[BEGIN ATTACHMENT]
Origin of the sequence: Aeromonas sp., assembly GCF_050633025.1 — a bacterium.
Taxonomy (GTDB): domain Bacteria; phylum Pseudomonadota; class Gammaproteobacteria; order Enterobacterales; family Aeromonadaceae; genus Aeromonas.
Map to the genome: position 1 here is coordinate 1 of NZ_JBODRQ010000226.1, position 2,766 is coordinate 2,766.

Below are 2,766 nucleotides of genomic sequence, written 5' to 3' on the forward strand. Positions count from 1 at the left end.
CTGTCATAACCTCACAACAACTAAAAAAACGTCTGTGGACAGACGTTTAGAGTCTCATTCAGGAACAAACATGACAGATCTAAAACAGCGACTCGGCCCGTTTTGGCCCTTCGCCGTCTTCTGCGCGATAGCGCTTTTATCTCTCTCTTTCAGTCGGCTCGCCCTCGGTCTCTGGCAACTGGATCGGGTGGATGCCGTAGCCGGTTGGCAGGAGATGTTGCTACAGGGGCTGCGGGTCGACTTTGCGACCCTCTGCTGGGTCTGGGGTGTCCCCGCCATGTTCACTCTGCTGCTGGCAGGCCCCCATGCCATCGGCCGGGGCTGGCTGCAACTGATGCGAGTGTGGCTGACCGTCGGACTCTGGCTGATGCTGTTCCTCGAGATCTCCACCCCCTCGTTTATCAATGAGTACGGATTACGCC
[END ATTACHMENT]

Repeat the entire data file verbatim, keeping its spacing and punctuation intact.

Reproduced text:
Origin of the sequence: Aeromonas sp., assembly GCF_050633025.1 — a bacterium.
Taxonomy (GTDB): domain Bacteria; phylum Pseudomonadota; class Gammaproteobacteria; order Enterobacterales; family Aeromonadaceae; genus Aeromonas.
Map to the genome: position 1 here is coordinate 1 of NZ_JBODRQ010000226.1, position 2,766 is coordinate 2,766.

Below are 2,766 nucleotides of genomic sequence, written 5' to 3' on the forward strand. Positions count from 1 at the left end.
CTGTCATAACCTCACAACAACTAAAAAAACGTCTGTGGACAGACGTTTAGAGTCTCATTCAGGAACAAACATGACAGATCTAAAACAGCGACTCGGCCCGTTTTGGCCCTTCGCCGTCTTCTGCGCGATAGCGCTTTTATCTCTCTCTTTCAGTCGGCTCGCCCTCGGTCTCTGGCAACTGGATCGGGTGGATGCCGTAGCCGGTTGGCAGGAGATGTTGCTACAGGGGCTGCGGGTCGACTTTGCGACCCTCTGCTGGGTCTGGGGTGTCCCCGCCATGTTCACTCTGCTGCTGGCAGGCCCCCATGCCATCGGCCGGGGCTGGCTGCAACTGATGCGAGTGTGGCTGACCGTCGGACTCTGGCTGATGCTGTTCCTCGAGATCTCCACCCCCTCGTTTATCAATGAGTACGGATTACGCC